Cadel Evans of Medibank, an Australian private health insurance provider, perceives cycling as an important skill for children to learn. He acknowledged that children may experience “a few wobbles and scrapped knees” at first, but cycling will remain with them for life as soon as they mastered it.
Cycling is beneficial to improve your child’s physical health. Further, cycling can also be your child’s favorite healthy pastime that can never be outgrown, said parenting website Parents. Cycling symbolizes a rite of passage for your child, as it can serve as a vessel to help them explore new places outside of their homes or neighborhood.
Surveys About Cycling Programs and the Benefits of Cycling to Mental Health
As part of the Our Bikes Our Adventure campaign, the Bikeability Parents Survey involving 1,000 participants was commissioned to show the benefits of cycling to their mental health, according to Bikeability, a cycle training program. In the survey, 37% of parents said their child feels less stressed and more relaxed from cycling together with their family.
71% of parents whose child has completed Bikeability courses agreed that it has encouraged their family to cycle together more. Further, 67% of parents whose kids have done Bikeability training said cycling with their children is their favorite family activity unlike 22% of those who have not done the said training.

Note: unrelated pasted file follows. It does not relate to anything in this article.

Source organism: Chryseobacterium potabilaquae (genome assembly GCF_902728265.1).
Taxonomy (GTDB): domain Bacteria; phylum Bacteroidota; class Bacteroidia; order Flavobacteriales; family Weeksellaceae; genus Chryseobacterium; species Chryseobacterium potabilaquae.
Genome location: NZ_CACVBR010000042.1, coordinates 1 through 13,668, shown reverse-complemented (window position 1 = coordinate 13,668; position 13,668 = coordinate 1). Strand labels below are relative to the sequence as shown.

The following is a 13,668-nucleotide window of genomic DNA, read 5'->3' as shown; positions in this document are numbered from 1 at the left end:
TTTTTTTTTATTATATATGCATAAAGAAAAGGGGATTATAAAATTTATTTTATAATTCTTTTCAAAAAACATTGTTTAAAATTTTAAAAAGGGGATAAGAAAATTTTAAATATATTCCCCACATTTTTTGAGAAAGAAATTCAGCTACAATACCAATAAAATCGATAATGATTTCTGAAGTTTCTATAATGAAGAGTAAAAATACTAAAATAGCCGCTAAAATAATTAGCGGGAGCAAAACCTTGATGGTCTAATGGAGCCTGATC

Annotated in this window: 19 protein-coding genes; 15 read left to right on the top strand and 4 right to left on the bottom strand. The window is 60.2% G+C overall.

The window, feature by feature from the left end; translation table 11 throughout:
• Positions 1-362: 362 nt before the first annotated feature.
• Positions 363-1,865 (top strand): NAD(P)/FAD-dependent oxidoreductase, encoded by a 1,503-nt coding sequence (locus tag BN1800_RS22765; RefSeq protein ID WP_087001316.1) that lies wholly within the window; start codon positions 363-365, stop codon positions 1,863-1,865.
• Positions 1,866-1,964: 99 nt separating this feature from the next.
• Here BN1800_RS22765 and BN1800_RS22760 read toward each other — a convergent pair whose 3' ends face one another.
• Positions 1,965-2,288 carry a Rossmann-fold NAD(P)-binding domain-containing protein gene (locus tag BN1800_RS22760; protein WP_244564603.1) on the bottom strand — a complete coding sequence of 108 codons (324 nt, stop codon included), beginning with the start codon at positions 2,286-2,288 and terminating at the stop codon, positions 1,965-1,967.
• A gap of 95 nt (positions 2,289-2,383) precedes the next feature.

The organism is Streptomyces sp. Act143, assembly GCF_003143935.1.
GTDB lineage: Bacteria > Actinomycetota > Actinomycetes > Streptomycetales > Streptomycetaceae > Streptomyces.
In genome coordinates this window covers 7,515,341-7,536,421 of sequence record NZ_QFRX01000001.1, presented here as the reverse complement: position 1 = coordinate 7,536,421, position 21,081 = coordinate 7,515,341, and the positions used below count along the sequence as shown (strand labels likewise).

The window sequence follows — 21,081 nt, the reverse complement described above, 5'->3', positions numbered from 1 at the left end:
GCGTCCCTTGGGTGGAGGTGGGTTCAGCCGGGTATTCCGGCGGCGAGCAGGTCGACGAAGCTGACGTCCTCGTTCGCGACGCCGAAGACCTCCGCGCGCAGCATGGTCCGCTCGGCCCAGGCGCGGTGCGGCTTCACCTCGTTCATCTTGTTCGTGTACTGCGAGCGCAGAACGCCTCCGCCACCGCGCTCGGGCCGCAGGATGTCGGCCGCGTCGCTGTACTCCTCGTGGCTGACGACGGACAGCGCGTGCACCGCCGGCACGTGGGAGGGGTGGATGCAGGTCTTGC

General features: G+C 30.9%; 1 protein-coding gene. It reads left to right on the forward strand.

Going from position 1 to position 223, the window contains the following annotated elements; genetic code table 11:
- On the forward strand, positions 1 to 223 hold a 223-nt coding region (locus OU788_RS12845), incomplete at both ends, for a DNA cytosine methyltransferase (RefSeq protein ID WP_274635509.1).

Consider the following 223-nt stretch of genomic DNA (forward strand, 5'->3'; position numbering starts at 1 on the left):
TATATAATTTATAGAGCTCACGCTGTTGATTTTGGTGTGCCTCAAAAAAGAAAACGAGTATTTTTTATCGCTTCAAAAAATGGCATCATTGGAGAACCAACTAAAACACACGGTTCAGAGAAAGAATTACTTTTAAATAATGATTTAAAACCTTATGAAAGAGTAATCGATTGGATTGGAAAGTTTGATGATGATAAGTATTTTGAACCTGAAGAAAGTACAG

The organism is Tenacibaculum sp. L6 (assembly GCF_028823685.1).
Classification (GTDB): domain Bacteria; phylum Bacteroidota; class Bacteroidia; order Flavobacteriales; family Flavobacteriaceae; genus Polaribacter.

60% said cycling as a family makes their child happy while 47% said cycling as a family makes their child physically fitter and stronger. 63% reported cycling as an easy way to increase their child’s physical activity levels and 60% enjoyed cycling as a family knowing that they spend quality time together outdoors. Nearly 45% said they most enjoy the sense of freedom and adventure when cycling as a family.
Dea van Lierop and colleagues of Transportation Research at McGill (TRAM), a transport research group, said a total of 130-pre-CCA (Certificat Cycliste Averti or Certificate Aware Cyclist) program and 75 post-program were used for the 2015 study.
93% of children who participated in the survey before (b) the program had access to a bicycle, but the figure rose to 98% after (a) the program. Most kids learn to cycle from a family member (b= 79% versus a=80%). After they completed the CCA program, the percentage of children who said they learned how to cycle at school skyrocketed from 6% to 16% after the CCA program.
Prior to the program, 6% said riding a bike to school was “a lot” like them, but after the program, the number increased to 12%. Meanwhile, 13% of adults agreed that cycling to school was “a lot” like their child before the program and after the program, it was 29%. Prior to the program, 75% of children said riding a bike was not difficult for them, increasing to 92% after they completed the program.
62% of adults said riding a bike was not difficult for their child, but after the CCA program, 92% said cycling was not difficult for their child. When asked why the parents would not allow their kids to cycle to school, they cited worries about their children’s safety with regard to traffic (37%), the volume of traffic between their home location and the school (22%), and the concern that their child’s bicycle might be stolen (20%).
What Are the Benefits of Cycling?